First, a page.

LAURIE: Kia Motors America is working with B.R.A.K.E.S. in this tremendous effort to bring awareness to teen drivers in ways that simply are not addressed in student driving courses.
JOHN: You know I am big on making cars as safe as possible, but if we can make drivers, especially young ones, safer drivers, then we are doubling or quadrupling our chances of avoiding accidents and that should be the goal of all of us. Thank you Kia, and thank you B.R.A.K.E.S.
LAURIE: This 501(c)(3) charity’s free advanced driver training course is being held at the zMax Dragway in Concord, NC, on November 14-15 and again December 5-6. Registration is online at www.PutOnTheBrakes.org/schedule. B.R.A.K.E.S.’ highly skilled professional instructors will provide four hours of intensive, hands-on, defensive driving education instruction for hundreds of teens in the U.S. Over 17,000 teens nationwide have already graduated from this program, which began in 2008. As Kia VP Tim Chaney explains it, “Kia is committed to working with B.R.A.K.E.S. to eliminate the epidemic of teen traffic fatalities. This program provides unmatched tools to help teens and their parents become better drivers and thus save lives.”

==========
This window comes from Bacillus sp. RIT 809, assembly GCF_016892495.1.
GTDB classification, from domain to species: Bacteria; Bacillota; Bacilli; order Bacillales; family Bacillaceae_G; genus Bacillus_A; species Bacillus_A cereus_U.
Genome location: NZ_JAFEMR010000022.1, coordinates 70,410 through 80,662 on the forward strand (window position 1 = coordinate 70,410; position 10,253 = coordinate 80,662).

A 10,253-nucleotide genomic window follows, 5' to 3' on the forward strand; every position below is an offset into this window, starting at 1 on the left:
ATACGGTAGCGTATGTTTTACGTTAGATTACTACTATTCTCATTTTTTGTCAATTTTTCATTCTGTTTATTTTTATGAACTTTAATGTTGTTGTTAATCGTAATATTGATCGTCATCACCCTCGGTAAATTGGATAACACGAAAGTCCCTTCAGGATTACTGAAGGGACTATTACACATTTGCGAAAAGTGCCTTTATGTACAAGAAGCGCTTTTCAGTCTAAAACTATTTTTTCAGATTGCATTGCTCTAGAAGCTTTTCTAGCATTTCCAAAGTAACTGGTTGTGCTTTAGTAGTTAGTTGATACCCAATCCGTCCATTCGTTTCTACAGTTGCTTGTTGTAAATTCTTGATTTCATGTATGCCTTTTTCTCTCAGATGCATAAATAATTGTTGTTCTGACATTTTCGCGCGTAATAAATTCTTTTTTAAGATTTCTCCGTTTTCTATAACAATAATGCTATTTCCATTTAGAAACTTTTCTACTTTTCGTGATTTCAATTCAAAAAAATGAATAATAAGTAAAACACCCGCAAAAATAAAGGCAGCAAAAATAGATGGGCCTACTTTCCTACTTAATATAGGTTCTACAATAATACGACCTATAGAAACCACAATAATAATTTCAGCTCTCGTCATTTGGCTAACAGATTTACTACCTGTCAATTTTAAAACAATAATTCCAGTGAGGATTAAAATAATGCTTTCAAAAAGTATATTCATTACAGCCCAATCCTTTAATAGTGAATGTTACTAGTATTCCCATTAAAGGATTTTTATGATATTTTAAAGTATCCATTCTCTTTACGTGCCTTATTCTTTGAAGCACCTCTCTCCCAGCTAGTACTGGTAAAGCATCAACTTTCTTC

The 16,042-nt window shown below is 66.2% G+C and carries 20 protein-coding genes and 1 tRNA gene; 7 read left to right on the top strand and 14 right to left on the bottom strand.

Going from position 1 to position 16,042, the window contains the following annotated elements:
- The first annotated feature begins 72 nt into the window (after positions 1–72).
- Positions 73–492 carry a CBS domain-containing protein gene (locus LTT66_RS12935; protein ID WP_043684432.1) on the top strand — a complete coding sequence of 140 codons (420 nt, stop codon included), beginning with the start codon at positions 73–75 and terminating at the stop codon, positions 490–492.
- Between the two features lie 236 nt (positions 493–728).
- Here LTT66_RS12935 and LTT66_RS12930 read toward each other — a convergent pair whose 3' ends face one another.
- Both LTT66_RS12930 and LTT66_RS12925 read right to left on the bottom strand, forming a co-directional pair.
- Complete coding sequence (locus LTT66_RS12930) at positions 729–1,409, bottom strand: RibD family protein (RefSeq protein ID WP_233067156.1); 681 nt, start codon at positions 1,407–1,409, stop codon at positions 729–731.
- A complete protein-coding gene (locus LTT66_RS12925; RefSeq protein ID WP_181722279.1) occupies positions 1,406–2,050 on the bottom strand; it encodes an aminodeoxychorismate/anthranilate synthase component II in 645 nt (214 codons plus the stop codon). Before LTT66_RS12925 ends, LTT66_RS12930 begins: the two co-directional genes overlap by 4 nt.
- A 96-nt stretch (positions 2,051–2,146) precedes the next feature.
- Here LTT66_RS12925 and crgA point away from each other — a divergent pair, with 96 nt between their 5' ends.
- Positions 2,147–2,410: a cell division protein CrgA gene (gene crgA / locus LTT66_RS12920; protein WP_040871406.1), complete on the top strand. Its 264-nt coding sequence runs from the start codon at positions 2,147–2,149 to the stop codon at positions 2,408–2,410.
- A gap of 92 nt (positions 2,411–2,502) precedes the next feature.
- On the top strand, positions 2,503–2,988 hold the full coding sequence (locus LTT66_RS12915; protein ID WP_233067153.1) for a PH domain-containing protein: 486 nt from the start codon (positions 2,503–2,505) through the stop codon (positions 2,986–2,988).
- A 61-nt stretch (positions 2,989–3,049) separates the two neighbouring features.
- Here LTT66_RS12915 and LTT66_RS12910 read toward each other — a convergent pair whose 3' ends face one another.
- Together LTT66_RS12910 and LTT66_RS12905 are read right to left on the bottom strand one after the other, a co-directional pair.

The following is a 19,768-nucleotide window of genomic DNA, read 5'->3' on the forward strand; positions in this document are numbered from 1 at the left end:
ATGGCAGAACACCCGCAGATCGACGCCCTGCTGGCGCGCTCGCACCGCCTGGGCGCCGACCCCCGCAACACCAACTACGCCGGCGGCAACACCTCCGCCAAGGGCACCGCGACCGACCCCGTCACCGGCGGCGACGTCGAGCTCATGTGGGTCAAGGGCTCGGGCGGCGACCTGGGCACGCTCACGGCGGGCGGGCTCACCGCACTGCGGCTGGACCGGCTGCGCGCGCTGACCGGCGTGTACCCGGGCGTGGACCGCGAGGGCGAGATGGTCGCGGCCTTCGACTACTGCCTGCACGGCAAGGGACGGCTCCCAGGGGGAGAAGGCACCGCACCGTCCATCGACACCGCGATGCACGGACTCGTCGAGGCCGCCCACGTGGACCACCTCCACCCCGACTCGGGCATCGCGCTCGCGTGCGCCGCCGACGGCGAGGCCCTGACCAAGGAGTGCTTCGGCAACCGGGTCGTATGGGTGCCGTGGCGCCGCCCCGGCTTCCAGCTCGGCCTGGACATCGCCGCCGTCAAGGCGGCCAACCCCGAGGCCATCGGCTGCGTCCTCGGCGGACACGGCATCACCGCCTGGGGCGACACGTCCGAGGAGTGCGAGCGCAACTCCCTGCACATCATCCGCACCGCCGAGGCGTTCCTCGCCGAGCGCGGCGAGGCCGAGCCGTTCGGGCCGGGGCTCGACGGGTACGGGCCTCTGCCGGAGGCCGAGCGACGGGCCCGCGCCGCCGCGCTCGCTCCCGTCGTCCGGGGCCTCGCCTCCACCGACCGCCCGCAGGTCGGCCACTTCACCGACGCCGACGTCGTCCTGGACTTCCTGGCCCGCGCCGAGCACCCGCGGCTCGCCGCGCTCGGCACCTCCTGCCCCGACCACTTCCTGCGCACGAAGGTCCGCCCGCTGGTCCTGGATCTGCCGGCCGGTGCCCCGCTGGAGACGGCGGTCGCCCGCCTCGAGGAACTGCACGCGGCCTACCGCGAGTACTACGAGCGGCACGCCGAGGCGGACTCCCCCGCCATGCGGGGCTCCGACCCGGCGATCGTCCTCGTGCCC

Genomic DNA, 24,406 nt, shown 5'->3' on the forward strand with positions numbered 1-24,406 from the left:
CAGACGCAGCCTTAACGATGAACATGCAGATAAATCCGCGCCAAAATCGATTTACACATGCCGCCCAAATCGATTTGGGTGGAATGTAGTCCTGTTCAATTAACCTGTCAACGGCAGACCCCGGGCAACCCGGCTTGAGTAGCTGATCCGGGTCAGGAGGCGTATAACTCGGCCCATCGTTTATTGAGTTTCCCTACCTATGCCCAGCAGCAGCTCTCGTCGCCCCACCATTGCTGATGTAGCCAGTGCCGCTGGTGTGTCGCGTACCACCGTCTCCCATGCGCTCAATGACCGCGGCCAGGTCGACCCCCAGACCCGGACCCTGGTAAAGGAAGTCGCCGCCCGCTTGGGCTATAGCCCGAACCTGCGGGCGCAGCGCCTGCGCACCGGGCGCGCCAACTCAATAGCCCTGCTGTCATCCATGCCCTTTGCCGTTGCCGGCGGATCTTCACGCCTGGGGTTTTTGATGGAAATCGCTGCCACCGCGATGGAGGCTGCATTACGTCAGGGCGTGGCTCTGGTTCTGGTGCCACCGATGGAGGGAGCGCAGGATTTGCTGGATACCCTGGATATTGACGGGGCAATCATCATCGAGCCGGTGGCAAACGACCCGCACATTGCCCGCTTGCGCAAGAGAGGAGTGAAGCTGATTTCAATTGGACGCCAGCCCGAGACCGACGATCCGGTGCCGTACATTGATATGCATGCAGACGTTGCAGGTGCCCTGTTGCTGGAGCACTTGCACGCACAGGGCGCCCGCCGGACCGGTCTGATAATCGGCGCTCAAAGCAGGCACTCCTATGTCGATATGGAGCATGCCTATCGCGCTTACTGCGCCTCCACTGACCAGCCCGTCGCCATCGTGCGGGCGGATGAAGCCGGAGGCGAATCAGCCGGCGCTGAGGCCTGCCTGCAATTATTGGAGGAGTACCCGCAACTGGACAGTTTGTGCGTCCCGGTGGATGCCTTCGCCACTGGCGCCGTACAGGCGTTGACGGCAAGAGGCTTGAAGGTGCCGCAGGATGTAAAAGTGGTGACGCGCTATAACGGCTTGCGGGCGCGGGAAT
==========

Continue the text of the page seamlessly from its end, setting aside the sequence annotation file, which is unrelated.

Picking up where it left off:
You know, Johnny, it’s a staggering fact that 660,000 drivers use cellphones and text while driving. A quarter of teen drivers respond to text messaging while driving. The result is, drivers under the age of 20 have the largest proportion of fatal accidents involving distracted driving, and this accounts for the leading cause of vehicle accidents among teens.
JOHN: Doug Herbert is the founder of B.R.A.K.E.S. In January 2008 he lost his two teenage sons in a tragic car accident. That’s when he redirected his loss into something to benefit other teens, that they might not meet the same fate. He said, “B.R.A.K.E.S. is committed to providing teens with the training they need to make safer decisions on the road and prepare for the hazardous conditions they will encounter.”
LAURIE: Among the things teens will learn in the training curriculum are accident avoidance, that is, what to do if an animal or object jumps out in front of a car, and how to make a split-second decision to help negotiate a quick, evasive lane change without losing control of the vehicle.